Photoshop Zombie: Skeletal Features
In this installment of Photoshop Zombie, we will be working on the bone-structure of the model, bringing out skeletal features using simple lighting techniques. This is a great step in the overall process because you can literally sculpt the expression of the model’s face by accentuating the brow using highlights and shadows. Read on for the skinny!
Sketching the Bones
As you can see from the image below, I have taken all my layers and adjustments from the previous tutorial and placed them in one group called ‘eyes’ – nice and neat. The first step for creating your skeletal features is to create a new layer, set to Multiply. Using the Eyedropper tool (I), select a dark tone from the models skin, and draw out some bone outlines using your preferred method. I like to use the Pen Tool (P), because I can keep everything nice and sharp. The idea here is to work around the existing contours of the image – check out some reference pictures of skulls to get an idea of how the cheek bones and sockets look. I named this layer ‘Bone Lines’.
Once you have created the contours, duplicate your ‘Bone Lines’ layer (right click layer, select ‘Duplicate Layer’), and hide the old one as shown in the image below. With your new ‘Bone Lines copy’ layer, apply a slight Gaussian Blur (Filter > Blur > Gaussian Blur), my blur settings were 3 pixels. Hopefully you should have something similar to this:
This next step is similar to the last – duplicate the ‘Bone Lines copy’ layer, and hide the one underneath (check out the example to see how your layer stack should look). With this new duplicated layer, which should be called ‘Bone Lines copy 2′ – apply a Gaussian Blur, this time a bit more than the last one – I used a value of 4 pixels.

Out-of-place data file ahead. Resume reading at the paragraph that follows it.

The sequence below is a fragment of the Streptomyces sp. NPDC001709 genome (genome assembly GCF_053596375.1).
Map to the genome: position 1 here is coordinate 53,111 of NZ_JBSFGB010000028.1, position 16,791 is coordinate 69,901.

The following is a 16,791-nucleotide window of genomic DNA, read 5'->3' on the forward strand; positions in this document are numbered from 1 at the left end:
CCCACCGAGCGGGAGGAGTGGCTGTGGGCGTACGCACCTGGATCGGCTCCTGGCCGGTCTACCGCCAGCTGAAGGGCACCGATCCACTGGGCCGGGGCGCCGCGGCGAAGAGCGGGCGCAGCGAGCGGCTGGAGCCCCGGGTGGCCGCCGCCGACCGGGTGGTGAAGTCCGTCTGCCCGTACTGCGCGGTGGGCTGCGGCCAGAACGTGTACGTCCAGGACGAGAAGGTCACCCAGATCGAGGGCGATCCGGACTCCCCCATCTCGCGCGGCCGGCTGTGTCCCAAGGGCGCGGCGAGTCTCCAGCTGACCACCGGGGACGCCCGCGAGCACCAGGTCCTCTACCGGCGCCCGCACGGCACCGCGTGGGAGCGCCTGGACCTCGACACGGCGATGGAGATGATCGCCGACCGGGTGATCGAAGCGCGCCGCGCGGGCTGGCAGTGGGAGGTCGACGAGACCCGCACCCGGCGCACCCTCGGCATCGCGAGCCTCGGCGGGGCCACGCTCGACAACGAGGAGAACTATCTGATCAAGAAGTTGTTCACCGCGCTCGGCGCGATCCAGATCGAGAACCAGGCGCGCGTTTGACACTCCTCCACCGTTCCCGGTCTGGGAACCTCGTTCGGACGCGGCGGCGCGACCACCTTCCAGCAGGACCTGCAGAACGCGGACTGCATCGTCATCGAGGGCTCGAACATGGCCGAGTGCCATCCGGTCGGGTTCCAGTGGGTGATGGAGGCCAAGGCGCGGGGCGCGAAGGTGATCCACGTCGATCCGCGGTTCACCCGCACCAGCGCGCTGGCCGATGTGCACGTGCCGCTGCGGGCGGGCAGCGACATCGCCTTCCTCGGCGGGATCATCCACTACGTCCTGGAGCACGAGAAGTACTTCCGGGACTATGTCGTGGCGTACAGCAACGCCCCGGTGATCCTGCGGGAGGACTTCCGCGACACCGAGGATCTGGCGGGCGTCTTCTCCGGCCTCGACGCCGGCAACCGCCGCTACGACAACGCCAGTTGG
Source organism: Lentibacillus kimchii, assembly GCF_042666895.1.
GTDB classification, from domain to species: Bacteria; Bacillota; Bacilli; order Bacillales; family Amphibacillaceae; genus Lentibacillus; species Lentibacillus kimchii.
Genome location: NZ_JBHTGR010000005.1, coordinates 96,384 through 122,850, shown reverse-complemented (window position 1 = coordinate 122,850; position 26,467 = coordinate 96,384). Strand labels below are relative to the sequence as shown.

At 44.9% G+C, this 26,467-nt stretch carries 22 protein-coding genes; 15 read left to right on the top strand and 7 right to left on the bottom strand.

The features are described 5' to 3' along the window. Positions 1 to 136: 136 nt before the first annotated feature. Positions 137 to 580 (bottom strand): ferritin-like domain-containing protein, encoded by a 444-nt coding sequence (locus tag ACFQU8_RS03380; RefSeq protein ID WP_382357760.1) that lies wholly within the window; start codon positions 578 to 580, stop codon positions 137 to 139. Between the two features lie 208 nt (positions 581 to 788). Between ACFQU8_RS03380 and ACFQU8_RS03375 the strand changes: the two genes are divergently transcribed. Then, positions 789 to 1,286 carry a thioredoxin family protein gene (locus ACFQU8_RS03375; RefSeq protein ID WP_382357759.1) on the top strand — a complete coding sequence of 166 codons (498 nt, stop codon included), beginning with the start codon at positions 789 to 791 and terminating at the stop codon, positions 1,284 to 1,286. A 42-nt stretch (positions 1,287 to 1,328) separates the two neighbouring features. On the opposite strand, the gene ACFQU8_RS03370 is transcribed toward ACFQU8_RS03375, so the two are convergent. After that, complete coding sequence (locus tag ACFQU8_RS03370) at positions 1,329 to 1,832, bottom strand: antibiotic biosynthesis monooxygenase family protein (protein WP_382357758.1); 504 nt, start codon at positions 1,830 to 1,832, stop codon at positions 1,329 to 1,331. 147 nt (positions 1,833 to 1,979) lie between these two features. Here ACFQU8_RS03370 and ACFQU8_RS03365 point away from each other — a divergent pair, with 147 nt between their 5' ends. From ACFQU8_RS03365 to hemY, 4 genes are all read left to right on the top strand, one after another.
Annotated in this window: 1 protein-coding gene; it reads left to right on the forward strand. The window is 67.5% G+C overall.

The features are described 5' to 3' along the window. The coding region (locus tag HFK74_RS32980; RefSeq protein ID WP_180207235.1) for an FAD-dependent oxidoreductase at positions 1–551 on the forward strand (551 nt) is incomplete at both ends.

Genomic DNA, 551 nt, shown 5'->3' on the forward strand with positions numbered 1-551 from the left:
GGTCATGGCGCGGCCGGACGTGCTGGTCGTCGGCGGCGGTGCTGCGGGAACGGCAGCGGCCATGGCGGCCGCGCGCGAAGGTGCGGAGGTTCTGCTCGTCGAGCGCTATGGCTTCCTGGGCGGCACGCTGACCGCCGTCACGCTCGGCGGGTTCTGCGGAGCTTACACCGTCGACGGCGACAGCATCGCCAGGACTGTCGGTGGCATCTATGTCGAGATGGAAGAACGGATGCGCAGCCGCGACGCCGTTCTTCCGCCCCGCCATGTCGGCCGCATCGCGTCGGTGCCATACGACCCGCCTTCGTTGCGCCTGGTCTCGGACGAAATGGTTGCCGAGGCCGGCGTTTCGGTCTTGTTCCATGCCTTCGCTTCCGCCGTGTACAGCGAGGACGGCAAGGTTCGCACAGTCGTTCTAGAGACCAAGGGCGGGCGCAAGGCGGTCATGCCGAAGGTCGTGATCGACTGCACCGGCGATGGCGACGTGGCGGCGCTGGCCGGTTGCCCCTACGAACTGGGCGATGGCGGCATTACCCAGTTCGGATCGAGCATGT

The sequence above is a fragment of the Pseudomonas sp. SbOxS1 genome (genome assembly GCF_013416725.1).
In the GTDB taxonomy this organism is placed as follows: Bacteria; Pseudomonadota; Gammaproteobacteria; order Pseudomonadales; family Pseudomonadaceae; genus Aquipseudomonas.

Make both of the ‘Bone Lines copy’ layers visible (eye icon on layers palette). For this step, you will want to reduce the opacity of the ‘Bone Lines copy’ and ‘Bone Lines copy 2′ layers – so they look natural and not as obtrusive. These layers act as details and wider shadows of the bone lines, the original ‘Bone Lines’ layer has been left hidden – just in case we want to use it again later. Check out the layer stack below to see how things should look, Ive shown the opacity values I used on each layer – but it’s down to you how pronounced you’d like the effect
Burn Baby Burn
With the vague outline of the bone-structure in place, it’s time to work over the skin with the good ol’ Burn Tool. As opposed to just hacking away at the original source image, we will use a non-destructive method to apply the burn effects – that way if any mistakes are made, they can be easily rectified.
Create a new layer and name it ‘Burn’, fill this layer with 50% Gray (Edit > Fill > Select 50% Gray from the dropdown menu) – set this layer to Soft Light layer mode. Using the Burn Tool (O) with a soft edged brush, go over the bone contours on your new ‘Burn’ layer. Use different Exposure settings for getting the desired effects, my Burn Tool was mainly set to 8% Exposure, using the Midtones Range. Subtlety is key here, it’s quite easy to overdo it. The great thing about working on the Soft Light layer, is that you can erase any mistakes using a 50% Gray brush – a lot trickier to do if you were burning directly onto the source image.
Bones jutting out of the model’s face would catch the light, so for this step we will create some highlights. Create a new layer above your ‘Burn’ layer and set the layer mode to Soft Light. Sample a light flesh tone from the model’s face using the Eyedropper Tool (O), and with a soft-edged brush, paint onto the raised areas of the bones. I used the Smudge Tool (R) to make the strokes more natural, and at times I used the Eraser Tool (E) to soften the intensity of the strokes. Pay particular attention to the cheek bones and the brow, as they’re more pronounced,and would catch more light.
You may want to tweak the opacity of each layer until you find the right balance – I reduced my ‘Highlight’ layer to 40%, so the highlights weren’t as prominent. You can use these techniques to do further work such as wrinkles, contours and creases; as long as you keep lighting and shadows in mind, you should be able to achieve great results.
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